Fiumicino Airport

by sandysmith

We flew BA into Fiumicino Airport or Leonardo da Vinci Airport to give it its other name. Its a great modern clean airport - the floor shines with reflections! - one of the best i have been in. Easy connections are available into the centre of Rome by a linked railway.

Good pizza, pretty cool ambiance

by alza about Dar Poeta

That neat little place is tucked away in a vicolo in Trastevere. It wasn't that difficult to find but I'd been wandering around for hours, checking out various places mentioned in my guide-book (Dar Poeta was the last one on my list) and stopping at every corner to take in the life. Trastevere is very charming to explore, perhaps particularly on a Sunday (flea market, musicians, lots of people enjoying their day off, etc.)
I was sort of lost and was almost surprised when I finally got there.

The vicolo was empty and the mini-courtyard in front looked deserted. I'd heard you had to wait in line! Anyway I approached the half-closed door and a waitress saw me, she came outside and told me that of course, they were open!

Inside was not full but very inviting, walls decorated with poetry by GG Belli and maybe other poets who celebrate Rome in Romanesco. The wood oven in the back was beautiful and very fragrant the minute I walked in.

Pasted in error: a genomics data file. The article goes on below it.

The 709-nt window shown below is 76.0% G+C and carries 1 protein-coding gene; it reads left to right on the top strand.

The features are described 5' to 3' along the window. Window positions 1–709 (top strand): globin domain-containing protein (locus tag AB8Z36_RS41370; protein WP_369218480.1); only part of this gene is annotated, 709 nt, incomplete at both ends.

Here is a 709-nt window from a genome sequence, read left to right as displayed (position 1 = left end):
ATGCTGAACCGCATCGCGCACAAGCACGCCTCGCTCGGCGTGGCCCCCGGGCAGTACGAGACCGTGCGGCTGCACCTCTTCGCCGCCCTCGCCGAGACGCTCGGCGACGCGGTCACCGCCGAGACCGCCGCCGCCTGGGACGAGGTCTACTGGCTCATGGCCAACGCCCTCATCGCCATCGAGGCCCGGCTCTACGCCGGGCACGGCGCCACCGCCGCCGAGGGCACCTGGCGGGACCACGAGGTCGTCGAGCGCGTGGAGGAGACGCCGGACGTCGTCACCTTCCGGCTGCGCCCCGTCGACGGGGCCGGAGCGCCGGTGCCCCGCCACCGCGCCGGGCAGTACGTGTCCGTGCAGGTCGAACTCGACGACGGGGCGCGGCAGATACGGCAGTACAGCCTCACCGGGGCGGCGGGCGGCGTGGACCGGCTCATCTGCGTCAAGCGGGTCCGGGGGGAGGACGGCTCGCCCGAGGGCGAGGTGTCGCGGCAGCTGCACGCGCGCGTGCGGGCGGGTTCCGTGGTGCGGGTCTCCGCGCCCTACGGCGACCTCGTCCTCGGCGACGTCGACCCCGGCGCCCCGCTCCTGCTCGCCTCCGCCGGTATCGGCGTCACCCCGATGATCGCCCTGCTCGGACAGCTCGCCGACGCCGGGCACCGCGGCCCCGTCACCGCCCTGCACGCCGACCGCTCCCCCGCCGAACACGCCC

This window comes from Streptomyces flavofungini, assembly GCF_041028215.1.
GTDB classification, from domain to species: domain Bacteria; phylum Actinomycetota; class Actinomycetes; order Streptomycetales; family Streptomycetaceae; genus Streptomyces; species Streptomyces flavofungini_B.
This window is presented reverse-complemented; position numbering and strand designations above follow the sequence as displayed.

I had come for pizza and that's what I had, with a glass of red wine. I'll have to look at my picture of it to remember the kind, but it was very good. The crust was tops! I often hear that the Roman pizza has to be paper thin and must say I was glad that Dar Poeta's crust was just perfectly thick on the edge, a bit like the puffier Sicilian one.

The service was "bon enfant", no one seemed in a rush but that was fine, I was absorbed in my notes and map, planning my climb to the Gianicolo later. Price was reasonable, as far as I can recall.
I was able to go in the back and take a few pics but snapping people always embarrasses me so the pics are blurry. Pizza.

They have bruschette too, and calzone. Since my return, I've seen some bad reviews (by foreigners) who say the dessert Nutella-ricotta calzone is sickly sweet and the bruschette toppings are horrendous. I can't comment on that.
But when they say that the pizza is mediocre, I wonder if we ate at the same place! I really liked mine. Anyway I never really rate a dish like pizza, or a treat like gelato for that matter, as the one and only, best of all. Too many pizzerie in Italy to stick to the same place all the time.

My pizza was quite filling and the long walk on the Gianicolo was just what I needed afterwards.

Palace Ruins

by Brehone

Near the Roman Forum there is an area that is the ruins of an old palace. This is a fee area, but if you have already been to the Coliseum your ticket works for this area too. There is an old Roman bath house that is beautiful and a view of Circus Maximus. It was a very interesting walk.